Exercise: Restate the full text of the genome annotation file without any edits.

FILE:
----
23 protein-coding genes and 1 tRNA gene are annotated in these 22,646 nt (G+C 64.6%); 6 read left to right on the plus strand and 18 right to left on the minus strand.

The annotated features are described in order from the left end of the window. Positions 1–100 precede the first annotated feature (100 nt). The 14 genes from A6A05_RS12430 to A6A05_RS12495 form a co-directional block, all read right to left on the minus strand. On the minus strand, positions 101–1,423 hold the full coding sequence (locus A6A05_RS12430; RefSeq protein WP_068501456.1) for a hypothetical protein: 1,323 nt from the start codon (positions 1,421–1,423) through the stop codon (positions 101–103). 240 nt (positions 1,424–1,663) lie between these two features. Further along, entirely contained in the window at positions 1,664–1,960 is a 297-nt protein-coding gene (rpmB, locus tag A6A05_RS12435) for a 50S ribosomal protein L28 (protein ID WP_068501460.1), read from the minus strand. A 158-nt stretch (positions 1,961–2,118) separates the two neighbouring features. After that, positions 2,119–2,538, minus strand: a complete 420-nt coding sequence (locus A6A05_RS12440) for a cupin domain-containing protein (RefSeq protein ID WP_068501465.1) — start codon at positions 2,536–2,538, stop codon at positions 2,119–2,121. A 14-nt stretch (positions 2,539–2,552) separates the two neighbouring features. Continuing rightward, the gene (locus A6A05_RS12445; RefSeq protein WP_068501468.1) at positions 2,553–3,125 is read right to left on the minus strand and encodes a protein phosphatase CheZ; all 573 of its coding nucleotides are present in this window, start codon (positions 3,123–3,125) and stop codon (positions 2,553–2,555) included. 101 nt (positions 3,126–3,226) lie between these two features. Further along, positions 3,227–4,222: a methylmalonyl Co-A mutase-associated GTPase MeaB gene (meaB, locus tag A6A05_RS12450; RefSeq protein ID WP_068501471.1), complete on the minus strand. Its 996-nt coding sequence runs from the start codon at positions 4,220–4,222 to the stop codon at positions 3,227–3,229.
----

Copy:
23 protein-coding genes and 1 tRNA gene are annotated in these 22,646 nt (G+C 64.6%); 6 read left to right on the plus strand and 18 right to left on the minus strand.

The annotated features are described in order from the left end of the window. Positions 1–100 precede the first annotated feature (100 nt). The 14 genes from A6A05_RS12430 to A6A05_RS12495 form a co-directional block, all read right to left on the minus strand. On the minus strand, positions 101–1,423 hold the full coding sequence (locus A6A05_RS12430; RefSeq protein WP_068501456.1) for a hypothetical protein: 1,323 nt from the start codon (positions 1,421–1,423) through the stop codon (positions 101–103). 240 nt (positions 1,424–1,663) lie between these two features. Further along, entirely contained in the window at positions 1,664–1,960 is a 297-nt protein-coding gene (rpmB, locus tag A6A05_RS12435) for a 50S ribosomal protein L28 (protein ID WP_068501460.1), read from the minus strand. A 158-nt stretch (positions 1,961–2,118) separates the two neighbouring features. After that, positions 2,119–2,538, minus strand: a complete 420-nt coding sequence (locus A6A05_RS12440) for a cupin domain-containing protein (RefSeq protein ID WP_068501465.1) — start codon at positions 2,536–2,538, stop codon at positions 2,119–2,121. A 14-nt stretch (positions 2,539–2,552) separates the two neighbouring features. Continuing rightward, the gene (locus A6A05_RS12445; RefSeq protein WP_068501468.1) at positions 2,553–3,125 is read right to left on the minus strand and encodes a protein phosphatase CheZ; all 573 of its coding nucleotides are present in this window, start codon (positions 3,123–3,125) and stop codon (positions 2,553–2,555) included. 101 nt (positions 3,126–3,226) lie between these two features. Further along, positions 3,227–4,222: a methylmalonyl Co-A mutase-associated GTPase MeaB gene (meaB, locus tag A6A05_RS12450; RefSeq protein ID WP_068501471.1), complete on the minus strand. Its 996-nt coding sequence runs from the start codon at positions 4,220–4,222 to the stop codon at positions 3,227–3,229.